How media companies use influencers to build editorial brands
Marketers aren’t the only people turning to influencers to help build their brands. Thanks to a confluence of industry trends — more emphasis on content distribution, influencer marketing becoming a stable part of the marketing mix, the rise of video — media companies are tapping influencers to try to build editorial brands around them too.
The methods and motives vary. The Odyssey, a venture-backed startup that began on college campuses, gathers up people who are experts or authorities in certain areas, then gives them tools to publish both text and video posts and connects them with advertisers for sponsored-content campaigns; Galore, a media company that also owns a talent agency called Kitten, presses its influencers into service to create video series, host events and serve as raw material for stories written by a small team of staff writers; and Green Label, an established digital lifestyle brand created by Mountain Dew and Complex, turned to Epic Signal to create its very own multichannel network, with an eye toward not just driving video views, but toward building awareness of Mountain Dew as a content brand and destination on YouTube and elsewhere.
All three speak to a broader trend. As influencers become a stable part of the marketing mix, advertisers are going to look for ways to forge deeper connections with them. That gives publishers an incentive to cuddle up too, offering them not just another platform to connect with audiences, but a place to develop their creative talents too. “I think these long-term partnerships are really the next phase, and something brands are really going to have to start doing,” said Brendan Gahan, Epic Signal’s founder.
None of these editorial companies started out with this strategy in mind. The Odyssey began as a local news startup oriented around college campuses; Galore was a media company targeting girls and women between 16 and 28; and Green Label, a lifestyle brand created by Complex and Pepsico, has done everything from putting out records to launching its own magazine.
But over the past couple years, the momentum — and marketer interest — in influencers started to pique publishers’ interest. “That first year, we were working with Gigi Hadid and Emily Ratajkowski,” recalled Mike Albanese, Galore’s CEO. “And as we were doing it, every time we’d see them, they’d have another 100,000 Instagram followers.”
That growth helped nudge Galore into launching Kitten, its talent agency, in 2014. But it also encouraged Albanese and the company’s two creative directors, Prince Chenoa and Jacob Dekat, to think of Galore and Kitten as complementary endeavors, where the social distribution powers of its talent could grow Galore, which could in turn provide Kitten talent with more opportunities to work with brands and also create another platform to showcase its talent on. “[With Galore], it was editorial first, influencer second, but now they’re two sides of the same coin,” Albanese said.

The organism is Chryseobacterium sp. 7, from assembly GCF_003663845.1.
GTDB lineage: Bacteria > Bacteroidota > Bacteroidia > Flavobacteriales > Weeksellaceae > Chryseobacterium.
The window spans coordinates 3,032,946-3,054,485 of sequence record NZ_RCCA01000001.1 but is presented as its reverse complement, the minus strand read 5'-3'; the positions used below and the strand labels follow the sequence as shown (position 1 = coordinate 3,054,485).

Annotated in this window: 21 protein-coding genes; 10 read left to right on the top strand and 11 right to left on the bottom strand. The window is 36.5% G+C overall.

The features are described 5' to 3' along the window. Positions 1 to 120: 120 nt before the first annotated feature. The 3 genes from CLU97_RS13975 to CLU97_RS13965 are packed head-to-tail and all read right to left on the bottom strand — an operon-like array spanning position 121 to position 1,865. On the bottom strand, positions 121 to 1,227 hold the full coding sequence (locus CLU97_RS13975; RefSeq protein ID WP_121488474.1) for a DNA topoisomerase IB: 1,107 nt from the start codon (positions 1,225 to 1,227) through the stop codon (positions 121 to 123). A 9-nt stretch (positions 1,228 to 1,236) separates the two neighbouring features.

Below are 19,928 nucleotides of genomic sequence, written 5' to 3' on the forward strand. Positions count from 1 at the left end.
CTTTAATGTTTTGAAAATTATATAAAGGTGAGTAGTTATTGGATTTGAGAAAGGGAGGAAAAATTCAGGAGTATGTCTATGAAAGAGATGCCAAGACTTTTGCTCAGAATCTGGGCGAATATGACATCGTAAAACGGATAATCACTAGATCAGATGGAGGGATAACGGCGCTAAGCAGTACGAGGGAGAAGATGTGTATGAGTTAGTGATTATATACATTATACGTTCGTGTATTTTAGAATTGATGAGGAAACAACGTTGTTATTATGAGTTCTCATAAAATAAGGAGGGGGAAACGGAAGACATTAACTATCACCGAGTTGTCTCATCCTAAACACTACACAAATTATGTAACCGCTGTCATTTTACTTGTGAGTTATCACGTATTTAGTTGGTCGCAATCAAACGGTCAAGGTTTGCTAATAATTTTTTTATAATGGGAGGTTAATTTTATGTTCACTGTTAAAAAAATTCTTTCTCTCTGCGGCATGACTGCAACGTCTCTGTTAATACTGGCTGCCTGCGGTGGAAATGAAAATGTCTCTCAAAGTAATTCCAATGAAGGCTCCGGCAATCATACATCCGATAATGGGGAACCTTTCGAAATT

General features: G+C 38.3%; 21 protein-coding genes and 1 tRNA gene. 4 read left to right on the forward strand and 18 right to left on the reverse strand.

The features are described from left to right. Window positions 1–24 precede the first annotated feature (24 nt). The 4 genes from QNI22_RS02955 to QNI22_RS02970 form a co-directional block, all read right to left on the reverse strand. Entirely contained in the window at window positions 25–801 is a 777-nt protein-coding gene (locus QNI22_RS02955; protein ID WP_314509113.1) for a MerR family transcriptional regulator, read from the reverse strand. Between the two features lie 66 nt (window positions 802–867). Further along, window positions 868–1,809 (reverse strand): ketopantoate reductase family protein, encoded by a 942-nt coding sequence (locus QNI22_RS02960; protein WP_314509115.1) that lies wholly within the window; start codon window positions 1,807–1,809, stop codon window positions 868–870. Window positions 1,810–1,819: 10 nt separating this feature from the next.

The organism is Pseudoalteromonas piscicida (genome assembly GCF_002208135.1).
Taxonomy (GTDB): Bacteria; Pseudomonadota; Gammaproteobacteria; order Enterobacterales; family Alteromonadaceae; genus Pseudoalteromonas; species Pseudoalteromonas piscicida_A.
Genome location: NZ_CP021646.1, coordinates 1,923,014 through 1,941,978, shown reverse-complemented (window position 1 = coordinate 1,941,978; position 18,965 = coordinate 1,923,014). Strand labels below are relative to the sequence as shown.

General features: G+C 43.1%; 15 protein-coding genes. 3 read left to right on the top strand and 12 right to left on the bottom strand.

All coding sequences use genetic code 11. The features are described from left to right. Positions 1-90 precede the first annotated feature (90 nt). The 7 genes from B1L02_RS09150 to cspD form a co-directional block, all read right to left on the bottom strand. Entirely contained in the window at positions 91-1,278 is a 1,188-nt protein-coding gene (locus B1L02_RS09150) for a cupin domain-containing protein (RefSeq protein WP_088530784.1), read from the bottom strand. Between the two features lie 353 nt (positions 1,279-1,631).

Today, the creators that appear on Galore and Kitten have an audience that reaches some 40 million people across platforms including Snapchat, Instagram and YouTube, and brands including L’Oreal, Guess and Buffalo Jeans have signed on to do branded content.
An editorial infrastructure can strengthen that virtuous cycle in other ways. While investment in influencer marketing has been surging, many brands have been reluctant to get involved, mostly because a lot of the influencers out there are too scruffy or unpredictable. That’s why The Odyssey, which generates more than 50,000 pieces of written content every month and expects to reach similar output levels for video in the next six months, spent nearly a year designing content management and workflow systems that enabled it to improve the quality of the writing and video and implement best practices, at scale.
That technology also helps The Odyssey grow its influencers’ brands, too. That same system also helps recommend further content to site visitors, and as of last month, nearly 40 percent of the content consumed on the site was recommended.
“We’re providing them with technology and editing tools,” Odyssey founder Evan Burns said.
Not that all of them need the help. As money has flowed into the influencer space, some its participants have gotten a lot more professional. Green Label committed to creating its own MCN only because it was able to find creators that had the production chops to deliver content that was up to Mountain Dew’s standards. “We’re paying them upwards of six figures,” Epic Signal managing director Hallie Harris said of the talent inside Green Label’s MCN. “We want to make sure we can use them not just as a distribution partner but also as creative and production partners.”
Those investments look like they’re going to pay off. The original goal of the MCN, per Harris, was to deliver 125 million video views over the course of the year; the MCN is already well past 114, with nearly a quarter of the year left.
An established editorial brand might have a harder time fitting influencers into its brand-building efforts. But as branded-content and influencer marketing continue to grow, it’s possible some of them might try.
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